On this date (Jan. 27) in 1955, the professional football career of Kenosha’s Alan Ameche was launched.
The 1951 graduate of Bradford High School was the third player from Kenosha picked in the NFL draft and the first since the Cardinals took end Tom Bieneman (11th round) and guard Ken Huxhold (27th round) in 1951.
Of the nine players with strong Kenosha ties drafted by the NFL, Ameche was selected the earliest. Of all the major sports drafts, only Bradford graduate Augie Schmidt, at No. 2 in the 1982 Major League Baseball draft, was picked higher than Ameche.
Even though Ameche was taken that high, an NFL career was not a certainty for him.
Known as “The Horse” for his hard-charging running style, Ameche played in an era where players weren’t getting contracts that resulted in generational wealth. So, it probably was no surprise when reports surfaced that a promoter out of Iowa was willing to pay Ameche $100,000 to join the professional wrestling circuit.
While nothing came of that offer, Ameche did involve himself in pro wrestling as a referee prior to beginning his NFL career.In addition, the Canadian Football League, in its search for name players, was expressing an interest in the reigning Heisman Trophy winner in the days leading up to the draft.
Like the wrestling talk, nothing came of the CFL rumors so it was onto the NFL for the man who is considered the greatest athlete Kenosha ever produced.
But to which team?
In addition to the wrestling and CFL speculation, there was chatter that Ameche could be traded. Reports of the day had the Detroit Lions interested in college football’s all-time leading rusher.
History, though, tells us that the Colts hung on to Ameche.
“COLTS SPURN OFFERS FOR SHAW, AMECHE,” blared the Chicago Tribune’s post-draft headline of Jan. 28, 1955.
In Ameche’s day, the draft was a meeting in New York and not the televised 72-hour spectacle it is today.
So, instead of walking across a stage and being greeted by the NFL Commissioner holding a Colts No. 1 jersey, Ameche learned of his draft fate via a telephone call to his home in Madison — an event which was captured by a Milwaukee Sentinel photographer.
The Colts were hardly the vaunted franchise they morphed into during Ameche’s tenure there. The team was entering its third year after going 3-9 in each of its first two campaigns.
“My guess is I would be picked by Green Bay or the Chicago Cardinals,” Ameche said in a United Press International story that was published in the Kenosha News.
The Chicago Cardinals would have been an interesting destination for Ameche. It certainly would have made it easier for Ameche’s adoring fans from Kenosha to watch him because the Cardinals played at Comiskey Park. It also makes one wonder what the fate of the Cardinals in Chicago would have been if Ameche had gone there. The Cardinals ended their 40-year run in the Windy City with a move to St. Louis in 1960.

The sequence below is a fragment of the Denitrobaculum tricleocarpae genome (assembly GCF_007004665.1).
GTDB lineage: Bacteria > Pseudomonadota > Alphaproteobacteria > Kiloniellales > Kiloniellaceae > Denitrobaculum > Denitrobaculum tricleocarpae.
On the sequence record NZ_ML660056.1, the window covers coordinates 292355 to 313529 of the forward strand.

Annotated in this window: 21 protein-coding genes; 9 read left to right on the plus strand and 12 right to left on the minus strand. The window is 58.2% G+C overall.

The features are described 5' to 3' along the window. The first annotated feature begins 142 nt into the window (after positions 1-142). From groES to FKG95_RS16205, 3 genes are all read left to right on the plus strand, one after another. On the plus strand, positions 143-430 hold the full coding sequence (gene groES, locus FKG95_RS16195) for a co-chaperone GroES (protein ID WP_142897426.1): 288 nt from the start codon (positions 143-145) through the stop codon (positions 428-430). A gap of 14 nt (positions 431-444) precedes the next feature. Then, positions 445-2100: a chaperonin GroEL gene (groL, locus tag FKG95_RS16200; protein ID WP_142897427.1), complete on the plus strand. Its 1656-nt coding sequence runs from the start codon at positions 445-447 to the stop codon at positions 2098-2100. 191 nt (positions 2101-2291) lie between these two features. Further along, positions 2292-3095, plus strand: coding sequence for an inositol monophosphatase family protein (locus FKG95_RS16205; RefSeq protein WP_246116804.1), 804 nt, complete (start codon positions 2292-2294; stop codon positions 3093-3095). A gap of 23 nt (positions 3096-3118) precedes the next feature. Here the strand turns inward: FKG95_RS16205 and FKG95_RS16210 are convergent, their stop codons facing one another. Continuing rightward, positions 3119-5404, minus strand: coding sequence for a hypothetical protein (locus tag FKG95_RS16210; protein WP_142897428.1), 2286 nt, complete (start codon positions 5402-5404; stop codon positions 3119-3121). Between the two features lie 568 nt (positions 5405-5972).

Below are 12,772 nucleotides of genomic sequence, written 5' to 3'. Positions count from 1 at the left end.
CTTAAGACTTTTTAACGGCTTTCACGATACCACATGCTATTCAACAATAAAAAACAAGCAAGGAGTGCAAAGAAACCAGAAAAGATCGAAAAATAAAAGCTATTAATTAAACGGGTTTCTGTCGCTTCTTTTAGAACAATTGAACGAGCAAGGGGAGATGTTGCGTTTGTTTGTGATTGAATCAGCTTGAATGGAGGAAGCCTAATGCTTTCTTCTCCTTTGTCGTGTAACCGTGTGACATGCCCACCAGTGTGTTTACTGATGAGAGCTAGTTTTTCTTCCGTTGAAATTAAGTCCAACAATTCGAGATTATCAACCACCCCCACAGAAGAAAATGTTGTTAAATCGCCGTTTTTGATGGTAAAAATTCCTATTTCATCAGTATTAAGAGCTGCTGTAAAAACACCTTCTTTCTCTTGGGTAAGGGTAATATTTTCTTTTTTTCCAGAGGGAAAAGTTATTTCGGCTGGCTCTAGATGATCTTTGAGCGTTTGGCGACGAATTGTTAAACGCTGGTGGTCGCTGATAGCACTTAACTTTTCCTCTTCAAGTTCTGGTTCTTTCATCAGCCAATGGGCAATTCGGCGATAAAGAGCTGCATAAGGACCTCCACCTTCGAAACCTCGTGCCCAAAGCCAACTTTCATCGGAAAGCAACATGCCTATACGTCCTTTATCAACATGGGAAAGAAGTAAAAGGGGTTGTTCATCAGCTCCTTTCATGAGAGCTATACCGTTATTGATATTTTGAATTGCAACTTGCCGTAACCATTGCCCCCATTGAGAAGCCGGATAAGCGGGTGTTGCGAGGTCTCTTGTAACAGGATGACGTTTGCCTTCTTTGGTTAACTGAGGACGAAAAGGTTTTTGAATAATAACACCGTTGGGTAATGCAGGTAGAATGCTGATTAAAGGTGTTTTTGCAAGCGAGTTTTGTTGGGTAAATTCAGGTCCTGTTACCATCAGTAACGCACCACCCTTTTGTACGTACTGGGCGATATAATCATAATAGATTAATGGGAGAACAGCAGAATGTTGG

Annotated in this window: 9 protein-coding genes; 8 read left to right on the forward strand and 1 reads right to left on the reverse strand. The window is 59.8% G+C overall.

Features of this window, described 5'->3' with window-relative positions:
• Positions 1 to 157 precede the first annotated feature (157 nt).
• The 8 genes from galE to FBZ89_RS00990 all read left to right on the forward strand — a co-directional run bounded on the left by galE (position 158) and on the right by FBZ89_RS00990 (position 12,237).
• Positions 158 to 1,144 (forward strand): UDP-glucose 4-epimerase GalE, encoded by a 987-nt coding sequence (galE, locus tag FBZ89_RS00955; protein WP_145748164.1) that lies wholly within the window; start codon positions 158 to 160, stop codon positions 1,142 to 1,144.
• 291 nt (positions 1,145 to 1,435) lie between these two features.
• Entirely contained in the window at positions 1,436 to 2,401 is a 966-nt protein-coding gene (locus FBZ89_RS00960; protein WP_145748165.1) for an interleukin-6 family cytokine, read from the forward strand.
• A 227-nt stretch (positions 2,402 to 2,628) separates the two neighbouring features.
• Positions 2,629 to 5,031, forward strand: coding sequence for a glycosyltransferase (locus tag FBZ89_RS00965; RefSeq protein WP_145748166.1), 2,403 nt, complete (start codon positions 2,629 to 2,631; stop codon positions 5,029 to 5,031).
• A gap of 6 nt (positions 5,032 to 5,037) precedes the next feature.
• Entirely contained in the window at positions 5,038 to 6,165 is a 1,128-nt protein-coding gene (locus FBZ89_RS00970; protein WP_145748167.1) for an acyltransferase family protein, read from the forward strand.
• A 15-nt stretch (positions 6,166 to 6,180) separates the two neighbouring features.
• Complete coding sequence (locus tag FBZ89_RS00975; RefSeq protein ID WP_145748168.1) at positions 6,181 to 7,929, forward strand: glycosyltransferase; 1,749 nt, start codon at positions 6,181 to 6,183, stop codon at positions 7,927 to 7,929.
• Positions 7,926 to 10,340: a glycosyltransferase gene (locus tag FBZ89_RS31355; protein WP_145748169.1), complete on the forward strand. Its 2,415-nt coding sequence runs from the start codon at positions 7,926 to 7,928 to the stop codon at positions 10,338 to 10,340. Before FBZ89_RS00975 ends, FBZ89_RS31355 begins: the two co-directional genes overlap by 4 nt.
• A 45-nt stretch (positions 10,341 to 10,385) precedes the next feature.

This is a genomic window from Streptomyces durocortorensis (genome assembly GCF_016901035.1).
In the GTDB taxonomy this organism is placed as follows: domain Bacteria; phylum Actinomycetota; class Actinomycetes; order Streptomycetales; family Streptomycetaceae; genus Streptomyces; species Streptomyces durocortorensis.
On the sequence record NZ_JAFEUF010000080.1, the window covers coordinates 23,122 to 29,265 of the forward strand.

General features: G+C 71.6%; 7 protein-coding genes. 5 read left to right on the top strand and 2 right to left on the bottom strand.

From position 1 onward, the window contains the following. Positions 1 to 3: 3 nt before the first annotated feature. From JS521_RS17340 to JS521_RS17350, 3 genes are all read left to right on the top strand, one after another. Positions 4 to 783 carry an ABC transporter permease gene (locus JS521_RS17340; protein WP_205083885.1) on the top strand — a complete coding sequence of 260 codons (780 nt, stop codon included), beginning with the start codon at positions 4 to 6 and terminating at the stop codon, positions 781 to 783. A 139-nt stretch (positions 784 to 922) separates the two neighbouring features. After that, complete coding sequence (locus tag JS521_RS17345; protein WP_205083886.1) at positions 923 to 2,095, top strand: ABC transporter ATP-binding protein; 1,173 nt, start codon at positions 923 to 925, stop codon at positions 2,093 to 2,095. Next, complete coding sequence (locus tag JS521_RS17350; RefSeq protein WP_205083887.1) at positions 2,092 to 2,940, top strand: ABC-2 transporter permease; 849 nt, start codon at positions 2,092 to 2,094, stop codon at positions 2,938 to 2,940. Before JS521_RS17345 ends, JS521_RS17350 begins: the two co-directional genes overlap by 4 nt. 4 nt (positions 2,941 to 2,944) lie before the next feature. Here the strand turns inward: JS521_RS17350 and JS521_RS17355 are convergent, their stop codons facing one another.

“I was a little disappointed the Cardinals didn’t pick me,” Ameche said in the UPI story.
Ameche signed a two-year contract with the Colts on Feb. 11, ending speculation for sure that he was going to bolt for Canada, become a wrestler or that Baltimore was going to trade him.
“I am glad that I have signed,” Ameche told the UPI. “And I am happy to learn they have no intention of trading me.”
Said Colts’ President Donald S. Kellett: “We expect the fortunes of the Baltimore Colts to rise like the stock market. We had a fine defensive team and our offensive team needed the kind of help this boy can give us.”
It was first estimated that Ameche made the minimum $12,500 but he later revealed that he made $15,000 as a rookie.
And it was a bargain.
Ameche led the NFL with 961 rushing yards, nine rushing touchdowns and 1,102 yards from scrimmage in being named All-Pro and earning the first of his four consecutive Pro Bowl berths.
The Colts steadily got better with Ameche and teammates that included Johnny Unitas, Lenny Moore, Raymond Berry, Art Donovan and Gino Marchetti forming a nucleus that culminated in championships in 1958 and 1959.
Ameche scored the game-winning touchdown in overtime in the 1958 NFL title game, which is generally considered the greatest game ever played. For a Kenosha.com story on that game, click HERE.
Notes: Sources used for this story included news reports of the day from the Kenosha News, the Chicago Tribune and the New York Times and “Alan Ameche: The Story of ‘The Horse’” by Dan Manoyan. … Ameche retired after the 1960 season and went on to become a successful businessman until his death on Aug. 8, 1988. … In addition to Ameche, Bienemann and Huxhold, others with strong Kenosha ties drafted by the NFL are St. Joseph’s Tom Regner (first round by Houston in 1967), Carthage’s Jim Jodat (12th round by the Los Angeles Rams in 1976), Bradford’s Tom Braatz (14th round by Washington in 1955), Bradford’s Joe Cerne (second round by San Francisco in 1965), Bradford’s Trae Waynes (first round by Minnesota in 2015) and Melvin Gordon (first round by San Diego in 2015).
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